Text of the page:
Thanks to its low energy consumption and very long range (up to 50 km in free-space), ultra-narrow-band transmission (UNB) represents a promising alternative to classical technologies used in cellular networks to serve low-throughput wireless sensor networks and the Internet of Things (IoT). In UNB, nodes access to the medium by selecting their frequency in a random and continuous way. This randomness leads to new behavior in the interference which has not been theoretically analyzed, when considering the pathloss of nodes randomly deployed around the receiver. In this paper, in order to quantify the system performance, we derive and exploit two theoretical expressions of the outage probability in a UNB based IoT network, accounting for both interference due to the spectral randomness and path loss due to the propagation (with and without Rayleigh fading). This enables us to estimate the network capacity as a function of the path-loss exponent, by determining the maximum number of simultaneous supported nodes. We highlight that the bandwidth should be chosen based on the propagation channel properties.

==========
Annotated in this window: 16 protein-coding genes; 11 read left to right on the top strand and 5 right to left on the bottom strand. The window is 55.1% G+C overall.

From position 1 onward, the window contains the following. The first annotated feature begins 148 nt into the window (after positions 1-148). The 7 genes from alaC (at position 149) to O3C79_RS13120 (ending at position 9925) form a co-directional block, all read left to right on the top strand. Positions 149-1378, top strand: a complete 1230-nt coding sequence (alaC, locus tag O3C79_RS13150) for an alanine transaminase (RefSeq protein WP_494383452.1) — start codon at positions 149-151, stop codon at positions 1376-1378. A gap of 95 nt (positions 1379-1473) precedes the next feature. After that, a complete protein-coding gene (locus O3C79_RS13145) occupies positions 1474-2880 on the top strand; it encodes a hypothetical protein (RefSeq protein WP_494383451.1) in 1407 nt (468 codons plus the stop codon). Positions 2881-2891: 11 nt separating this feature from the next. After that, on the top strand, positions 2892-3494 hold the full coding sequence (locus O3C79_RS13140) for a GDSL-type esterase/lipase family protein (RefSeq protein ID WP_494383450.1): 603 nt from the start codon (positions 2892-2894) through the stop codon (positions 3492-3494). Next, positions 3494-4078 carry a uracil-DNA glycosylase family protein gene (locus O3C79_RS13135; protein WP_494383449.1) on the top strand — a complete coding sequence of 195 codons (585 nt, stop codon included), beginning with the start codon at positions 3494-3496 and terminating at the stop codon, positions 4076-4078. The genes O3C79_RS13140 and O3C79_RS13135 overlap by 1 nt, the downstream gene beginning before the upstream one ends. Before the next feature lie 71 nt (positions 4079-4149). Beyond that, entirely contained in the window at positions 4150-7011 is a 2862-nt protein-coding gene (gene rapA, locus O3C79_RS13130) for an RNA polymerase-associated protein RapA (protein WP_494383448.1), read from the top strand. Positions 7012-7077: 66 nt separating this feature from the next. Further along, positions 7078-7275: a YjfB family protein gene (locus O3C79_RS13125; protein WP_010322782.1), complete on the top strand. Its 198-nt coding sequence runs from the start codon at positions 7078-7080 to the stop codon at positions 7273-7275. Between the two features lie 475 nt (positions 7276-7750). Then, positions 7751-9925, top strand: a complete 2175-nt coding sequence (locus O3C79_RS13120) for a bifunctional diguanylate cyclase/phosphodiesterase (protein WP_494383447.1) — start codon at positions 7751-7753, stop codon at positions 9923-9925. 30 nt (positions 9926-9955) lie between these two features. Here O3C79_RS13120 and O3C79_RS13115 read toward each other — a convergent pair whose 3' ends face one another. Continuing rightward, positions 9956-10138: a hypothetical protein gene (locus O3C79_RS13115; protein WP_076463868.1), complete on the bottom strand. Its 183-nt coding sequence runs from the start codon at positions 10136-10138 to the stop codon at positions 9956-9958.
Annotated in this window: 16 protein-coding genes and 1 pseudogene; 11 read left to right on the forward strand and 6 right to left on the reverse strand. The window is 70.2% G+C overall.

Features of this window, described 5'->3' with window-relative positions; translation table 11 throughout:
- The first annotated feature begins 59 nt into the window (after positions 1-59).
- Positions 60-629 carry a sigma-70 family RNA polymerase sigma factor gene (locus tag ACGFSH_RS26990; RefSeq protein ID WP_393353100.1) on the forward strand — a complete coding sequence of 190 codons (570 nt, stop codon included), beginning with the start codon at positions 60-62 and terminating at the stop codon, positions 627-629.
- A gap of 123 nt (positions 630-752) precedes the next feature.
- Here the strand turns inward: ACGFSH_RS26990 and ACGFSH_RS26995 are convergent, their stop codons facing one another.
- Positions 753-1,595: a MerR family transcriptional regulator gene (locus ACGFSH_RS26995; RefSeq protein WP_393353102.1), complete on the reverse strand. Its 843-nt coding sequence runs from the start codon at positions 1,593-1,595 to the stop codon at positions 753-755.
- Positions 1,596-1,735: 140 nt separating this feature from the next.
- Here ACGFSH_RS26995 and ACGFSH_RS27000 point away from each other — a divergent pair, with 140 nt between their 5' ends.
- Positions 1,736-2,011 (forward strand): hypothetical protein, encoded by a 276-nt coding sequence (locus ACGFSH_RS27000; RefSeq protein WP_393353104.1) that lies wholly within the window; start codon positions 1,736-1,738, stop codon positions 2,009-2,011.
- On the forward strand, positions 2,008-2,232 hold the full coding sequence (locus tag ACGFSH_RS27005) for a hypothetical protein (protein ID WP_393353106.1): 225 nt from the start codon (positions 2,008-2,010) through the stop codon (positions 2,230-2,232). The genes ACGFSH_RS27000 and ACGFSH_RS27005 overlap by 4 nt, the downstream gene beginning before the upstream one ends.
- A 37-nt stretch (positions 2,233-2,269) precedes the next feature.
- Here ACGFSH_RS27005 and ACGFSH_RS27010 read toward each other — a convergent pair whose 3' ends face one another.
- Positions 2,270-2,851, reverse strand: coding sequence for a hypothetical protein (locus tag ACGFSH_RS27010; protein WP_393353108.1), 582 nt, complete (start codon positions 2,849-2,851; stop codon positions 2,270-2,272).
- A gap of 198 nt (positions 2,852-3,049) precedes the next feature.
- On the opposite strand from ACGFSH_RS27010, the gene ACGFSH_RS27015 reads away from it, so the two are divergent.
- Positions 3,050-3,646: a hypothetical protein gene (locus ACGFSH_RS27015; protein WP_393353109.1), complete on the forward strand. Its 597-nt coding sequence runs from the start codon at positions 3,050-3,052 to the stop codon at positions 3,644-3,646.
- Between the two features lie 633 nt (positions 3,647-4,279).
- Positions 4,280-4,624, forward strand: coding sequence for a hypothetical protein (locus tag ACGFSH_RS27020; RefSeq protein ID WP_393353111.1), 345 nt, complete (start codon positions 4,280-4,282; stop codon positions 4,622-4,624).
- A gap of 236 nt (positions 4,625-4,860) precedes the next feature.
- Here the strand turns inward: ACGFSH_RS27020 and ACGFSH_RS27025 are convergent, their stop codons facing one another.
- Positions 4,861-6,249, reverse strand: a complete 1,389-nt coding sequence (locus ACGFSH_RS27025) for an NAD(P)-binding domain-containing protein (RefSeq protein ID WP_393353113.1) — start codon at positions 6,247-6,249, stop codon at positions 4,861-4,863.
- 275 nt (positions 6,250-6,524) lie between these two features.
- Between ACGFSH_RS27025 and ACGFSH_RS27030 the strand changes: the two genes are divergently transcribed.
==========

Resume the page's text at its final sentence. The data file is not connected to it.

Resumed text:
International Journal of Wireless Information Networks – Springer Journals
Published: Jun 6, 2017
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